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How to get an internship in New Zealand

James Davies

Completing an internship can give you a sizable advantage when applying for graduate jobs and programs. We’ll help you get a foot in the door.

Our articles on getting a graduate job in New Zealand and job interview tips should put you in good stead when it comes to any application or interview scenario. Internships benefit from these too, but you’d be surprised at just how many ways you can secure one. Often they can be obtained through unofficial sources, like a favourable contact, cold call or chance meeting. In this article, we’ll run through some of the lesser known methods of securing internships inside and outside conventional channels like jobs boards.

Yeah, you heard us. Cold calling works.

It’s a lot easier for companies to organise internships than grad positions. After all, shadowing someone and offering to do coffee runs over a few weeks is a far less risky proposition than hiring someone full time. For this reason, just getting on the phone can be a viable way to secure an internship.

So who do you call? Generally, the best thing to do if you don’t have contacts is jump on LinkedIn and look for specific people, like HR reps. Calling a company’s general inquiry number can lead to a lot of dead ends. Just that little bit of prowling is powerful because the obligation to speak with you isn’t dispersed across an organisation’s worth of communications people. You’re putting the accountability on one person in particular. Of course, there’s another thing you can do to make this strategy even better.

Look for university-held networking events.

Student clubs and societies hold these to boost their own profile. People attend them because they’re useful. You’ll find employers and panelists from all manner of industries and disciplines, so pick and choose to your liking. The general process for finding when these happen is quite straightforward.

  1. Join the Facebook groups of any and all student societies relevant to your interest.
  2. Make sure you’re following their pages.
  3. Mark down events of interest in your calendar.
    • Check to see if panelists or guests are from industries relevant to your interests and do your homework on them.
    • Find out if there’s a networking component to the event. Some of these are strictly a panel.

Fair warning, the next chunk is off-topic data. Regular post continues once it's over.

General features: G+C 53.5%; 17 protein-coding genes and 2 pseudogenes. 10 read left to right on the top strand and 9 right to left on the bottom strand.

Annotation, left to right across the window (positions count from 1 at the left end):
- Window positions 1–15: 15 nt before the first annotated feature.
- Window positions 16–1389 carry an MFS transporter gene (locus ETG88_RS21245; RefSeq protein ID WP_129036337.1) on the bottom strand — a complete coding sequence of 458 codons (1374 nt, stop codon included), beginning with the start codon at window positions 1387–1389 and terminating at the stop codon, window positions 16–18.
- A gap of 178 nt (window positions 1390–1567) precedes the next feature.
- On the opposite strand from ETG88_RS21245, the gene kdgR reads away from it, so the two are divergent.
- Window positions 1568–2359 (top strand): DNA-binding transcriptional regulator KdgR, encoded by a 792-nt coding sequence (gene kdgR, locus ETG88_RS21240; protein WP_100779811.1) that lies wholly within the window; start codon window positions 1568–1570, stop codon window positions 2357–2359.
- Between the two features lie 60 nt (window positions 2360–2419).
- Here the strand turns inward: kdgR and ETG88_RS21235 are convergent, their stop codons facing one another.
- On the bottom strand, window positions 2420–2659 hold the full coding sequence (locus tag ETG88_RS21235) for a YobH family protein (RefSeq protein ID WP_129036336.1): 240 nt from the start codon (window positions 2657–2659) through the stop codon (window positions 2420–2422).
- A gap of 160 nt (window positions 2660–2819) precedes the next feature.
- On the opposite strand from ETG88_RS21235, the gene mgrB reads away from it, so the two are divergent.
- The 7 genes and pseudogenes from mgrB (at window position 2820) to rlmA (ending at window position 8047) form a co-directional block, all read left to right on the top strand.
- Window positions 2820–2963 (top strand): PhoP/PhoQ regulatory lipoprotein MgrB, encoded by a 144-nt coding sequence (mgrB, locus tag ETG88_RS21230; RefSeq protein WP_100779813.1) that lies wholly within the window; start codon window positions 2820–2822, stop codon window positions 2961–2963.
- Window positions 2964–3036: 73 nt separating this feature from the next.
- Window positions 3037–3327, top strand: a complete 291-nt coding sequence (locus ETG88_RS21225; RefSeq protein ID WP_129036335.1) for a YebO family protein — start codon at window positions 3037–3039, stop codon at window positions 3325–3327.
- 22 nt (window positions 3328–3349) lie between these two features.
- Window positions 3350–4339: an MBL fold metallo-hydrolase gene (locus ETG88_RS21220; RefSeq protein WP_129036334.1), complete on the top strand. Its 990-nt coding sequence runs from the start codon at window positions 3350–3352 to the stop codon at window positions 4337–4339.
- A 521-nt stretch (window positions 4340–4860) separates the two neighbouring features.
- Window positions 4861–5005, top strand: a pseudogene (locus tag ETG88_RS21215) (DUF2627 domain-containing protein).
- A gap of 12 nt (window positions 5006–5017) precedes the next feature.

• Check out the likely ratio of students to speakers. Knock off about one third of those who’ve indicated “going” to get a better estimate of numbers if it’s a free event. You don’t want it to be impossible to speak with them.
  4. Attend at your discretion (assignments and obligations willing).

When you’re there, at the very least you’ll want to trade business cards, so bring some of your own if you have them. If you don’t, that’s fine too. The goal is collecting information. When you get home, feel free to follow up with them then and there over email. Just say it was a pleasure meeting them and ask if it’s OK to send them your resume/ express your interest in an internship should a place open. They’ll likely say yes. Just remember: promptness is good. Many students believe they must wait some arbitrary period of time before making contact like it’s a Tinder match. Don’t worry about that. If you get someone’s contact information in the evening and send off your resume in the morning, it shows you’re serious and enthusiastic.

It’s also a great idea to make use of online resources like LinkedIn Graduate Recruiters. If you don’t have any networking events in the area, this lets you connect with employers and learn more about job openings of interest. It goes without saying: if you don’t yet have a LinkedIn profile, you’ve got a new first priority!

Ask peers for recommendations.

You’re in an environment where others in your cohort are likely scrambling for internships. Just asking those who’ve recently completed one is a great way to get insight. Who’d they contact? What did they do? Could you walk me through the process? Afterwards, be a good Samaritan and pay it forward when you get the chance. There’s never a shortage of other students who need help.

Now you’ve got a better of how much more “free jazz” this can be than grad jobs or something more formal, why not give it a go? Sometimes, it just pays to be bold, get out there and make some connections. You never know what’ll happen.

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